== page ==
by Emily Bishop, Program Manager, CMS Division of Government Relations
Featured in the May-June 2020 Colorado Medicine Colorado Medicine.
The Colorado General Assembly met for a special Saturday session on March 14 to temporarily adjourn in response to coronavirus. The unprecedented move was made to encourage social distancing and prevent the spread of COVID-19.
Much has happened since then, including an economic downturn, a landmark Colorado Supreme Court decision, and the pandemic’s increasing impact on every aspect of life for Coloradans.
One of the biggest questions when the legislature began their extended recess was whether the 120-day general assembly session had to be consecutive or could extend beyond the original sine die date of May 6. The Colorado Supreme Court ruled in a close 4-3 decision that it could be extended, but whether the legislature will use all of the residual 53 days remains unclear.
Currently, the legislature is scheduled to reconvene May 18 but even this is tentative and the adjournment could be further extended [after publication, leadership announced a new adjournment date of May 26]. One thing is clear, however: the legislature’s priorities when they reconvene will look a whole lot different than they did pre-pandemic. For one thing, the budget for new legislation has been slashed with the economic downturn over the last two months. Senate President Leroy Garcia (D-Pueblo) has indicated the focus will be on supporting health care and front-line workers, as well as passing the budget for FY 2020-21, school finance bill, and any outstanding sunsets for practice acts that are set to expire on July 1. Outstanding bills from before the pandemic will be assessed by their potential cost, their contribution to the state’s current needs, and their potential contention.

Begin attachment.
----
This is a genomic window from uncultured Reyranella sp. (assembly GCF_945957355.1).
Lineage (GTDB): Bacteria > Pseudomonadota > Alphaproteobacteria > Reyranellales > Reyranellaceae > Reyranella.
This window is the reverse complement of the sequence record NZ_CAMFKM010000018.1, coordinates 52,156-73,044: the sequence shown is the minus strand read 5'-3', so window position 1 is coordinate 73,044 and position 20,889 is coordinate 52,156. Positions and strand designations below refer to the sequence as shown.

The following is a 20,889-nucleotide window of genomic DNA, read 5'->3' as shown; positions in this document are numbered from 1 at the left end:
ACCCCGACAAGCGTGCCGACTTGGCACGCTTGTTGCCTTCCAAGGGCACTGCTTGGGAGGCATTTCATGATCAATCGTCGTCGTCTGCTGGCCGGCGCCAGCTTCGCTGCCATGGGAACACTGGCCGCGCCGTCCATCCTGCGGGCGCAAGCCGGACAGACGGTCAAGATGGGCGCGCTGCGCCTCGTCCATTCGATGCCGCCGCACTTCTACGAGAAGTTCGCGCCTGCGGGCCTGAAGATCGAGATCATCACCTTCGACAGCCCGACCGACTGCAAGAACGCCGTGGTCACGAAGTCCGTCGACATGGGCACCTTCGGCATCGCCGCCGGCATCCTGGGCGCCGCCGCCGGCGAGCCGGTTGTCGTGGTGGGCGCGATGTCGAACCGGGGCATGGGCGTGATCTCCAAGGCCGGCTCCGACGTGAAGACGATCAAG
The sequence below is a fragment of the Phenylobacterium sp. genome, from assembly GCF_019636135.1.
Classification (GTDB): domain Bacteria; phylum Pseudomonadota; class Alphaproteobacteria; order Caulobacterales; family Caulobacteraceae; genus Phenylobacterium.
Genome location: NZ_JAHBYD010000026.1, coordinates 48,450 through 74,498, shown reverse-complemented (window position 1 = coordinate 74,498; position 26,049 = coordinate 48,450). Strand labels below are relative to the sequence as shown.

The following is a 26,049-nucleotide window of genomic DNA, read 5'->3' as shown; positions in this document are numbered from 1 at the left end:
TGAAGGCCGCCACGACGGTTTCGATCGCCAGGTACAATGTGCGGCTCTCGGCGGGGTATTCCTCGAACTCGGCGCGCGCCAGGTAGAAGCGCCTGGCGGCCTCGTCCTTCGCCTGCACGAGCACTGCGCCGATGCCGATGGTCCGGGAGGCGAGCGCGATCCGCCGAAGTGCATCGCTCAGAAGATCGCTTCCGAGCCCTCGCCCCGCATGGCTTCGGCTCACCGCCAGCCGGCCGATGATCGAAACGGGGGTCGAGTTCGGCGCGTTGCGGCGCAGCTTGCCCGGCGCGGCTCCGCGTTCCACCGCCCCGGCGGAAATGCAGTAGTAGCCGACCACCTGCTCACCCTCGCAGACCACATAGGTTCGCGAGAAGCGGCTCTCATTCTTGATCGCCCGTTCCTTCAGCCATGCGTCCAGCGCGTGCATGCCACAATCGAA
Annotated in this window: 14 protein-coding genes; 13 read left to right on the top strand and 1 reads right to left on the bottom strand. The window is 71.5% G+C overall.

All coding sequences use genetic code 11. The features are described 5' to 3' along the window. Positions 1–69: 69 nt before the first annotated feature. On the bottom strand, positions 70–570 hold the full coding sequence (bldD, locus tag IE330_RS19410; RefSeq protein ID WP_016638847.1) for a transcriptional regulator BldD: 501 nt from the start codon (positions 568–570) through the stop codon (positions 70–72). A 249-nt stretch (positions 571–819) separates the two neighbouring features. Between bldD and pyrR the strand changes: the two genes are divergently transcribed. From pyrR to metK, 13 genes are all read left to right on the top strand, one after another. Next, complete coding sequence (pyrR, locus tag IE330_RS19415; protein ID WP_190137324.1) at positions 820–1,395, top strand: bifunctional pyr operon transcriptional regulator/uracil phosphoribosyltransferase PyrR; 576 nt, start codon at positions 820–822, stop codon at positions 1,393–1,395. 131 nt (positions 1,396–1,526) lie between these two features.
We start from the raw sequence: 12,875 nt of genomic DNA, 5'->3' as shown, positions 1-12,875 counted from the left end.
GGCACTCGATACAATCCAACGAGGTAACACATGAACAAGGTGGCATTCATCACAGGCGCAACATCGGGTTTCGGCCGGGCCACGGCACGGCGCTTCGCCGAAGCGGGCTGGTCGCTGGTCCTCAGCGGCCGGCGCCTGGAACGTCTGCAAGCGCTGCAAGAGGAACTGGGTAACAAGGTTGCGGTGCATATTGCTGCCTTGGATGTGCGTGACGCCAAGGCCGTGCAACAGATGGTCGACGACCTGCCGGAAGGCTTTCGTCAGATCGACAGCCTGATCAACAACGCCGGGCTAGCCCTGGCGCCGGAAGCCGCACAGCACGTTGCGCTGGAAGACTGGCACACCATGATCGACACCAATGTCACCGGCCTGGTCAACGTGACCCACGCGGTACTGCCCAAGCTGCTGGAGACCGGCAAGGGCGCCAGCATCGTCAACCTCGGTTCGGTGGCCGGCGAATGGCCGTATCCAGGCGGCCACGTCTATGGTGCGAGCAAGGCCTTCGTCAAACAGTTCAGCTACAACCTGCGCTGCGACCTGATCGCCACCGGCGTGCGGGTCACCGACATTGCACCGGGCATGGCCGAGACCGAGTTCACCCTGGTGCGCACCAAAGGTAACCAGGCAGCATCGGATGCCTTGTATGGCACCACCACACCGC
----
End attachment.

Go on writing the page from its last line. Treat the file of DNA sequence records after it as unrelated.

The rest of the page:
One possible bill introduced when the legislature reconvenes is a direct response to COVID-19 and the unique needs of physicians. Spearheaded by COPIC and supported by the Colorado Medical Society, the issue of expanded liability protections for physicians responding to the pandemic has been raised multiple times with the Polis administration as a potential executive order. The administration has responded with concern that this falls outside of the emergency powers of the governor. COPIC, CMS and our partners are currently exploring immediate action through other avenues; however, if need be, a new bill retroactively expanding liability protections will be a priority of CMS during this truncated session.